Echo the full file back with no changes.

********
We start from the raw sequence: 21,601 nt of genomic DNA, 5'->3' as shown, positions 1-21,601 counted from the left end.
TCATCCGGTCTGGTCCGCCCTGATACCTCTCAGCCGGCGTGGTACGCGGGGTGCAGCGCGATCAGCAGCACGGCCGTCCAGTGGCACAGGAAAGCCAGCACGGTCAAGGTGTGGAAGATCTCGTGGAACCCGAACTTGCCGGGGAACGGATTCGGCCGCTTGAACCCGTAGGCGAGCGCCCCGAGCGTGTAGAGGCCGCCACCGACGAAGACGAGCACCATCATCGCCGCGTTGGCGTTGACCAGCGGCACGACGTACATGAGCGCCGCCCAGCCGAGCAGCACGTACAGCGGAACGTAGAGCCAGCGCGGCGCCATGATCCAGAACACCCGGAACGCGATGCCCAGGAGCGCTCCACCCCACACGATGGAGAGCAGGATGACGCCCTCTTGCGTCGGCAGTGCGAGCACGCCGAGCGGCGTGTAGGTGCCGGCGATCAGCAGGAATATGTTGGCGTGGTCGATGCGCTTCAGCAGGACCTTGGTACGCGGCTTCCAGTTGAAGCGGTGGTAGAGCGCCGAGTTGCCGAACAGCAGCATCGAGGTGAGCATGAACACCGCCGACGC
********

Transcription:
We start from the raw sequence: 21,601 nt of genomic DNA, 5'->3' as shown, positions 1-21,601 counted from the left end.
TCATCCGGTCTGGTCCGCCCTGATACCTCTCAGCCGGCGTGGTACGCGGGGTGCAGCGCGATCAGCAGCACGGCCGTCCAGTGGCACAGGAAAGCCAGCACGGTCAAGGTGTGGAAGATCTCGTGGAACCCGAACTTGCCGGGGAACGGATTCGGCCGCTTGAACCCGTAGGCGAGCGCCCCGAGCGTGTAGAGGCCGCCACCGACGAAGACGAGCACCATCATCGCCGCGTTGGCGTTGACCAGCGGCACGACGTACATGAGCGCCGCCCAGCCGAGCAGCACGTACAGCGGAACGTAGAGCCAGCGCGGCGCCATGATCCAGAACACCCGGAACGCGATGCCCAGGAGCGCTCCACCCCACACGATGGAGAGCAGGATGACGCCCTCTTGCGTCGGCAGTGCGAGCACGCCGAGCGGCGTGTAGGTGCCGGCGATCAGCAGGAATATGTTGGCGTGGTCGATGCGCTTCAGCAGGACCTTGGTACGCGGCTTCCAGTTGAAGCGGTGGTAGAGCGCCGAGTTGCCGAACAGCAGCATCGAGGTGAGCATGAACACCGCCGACGC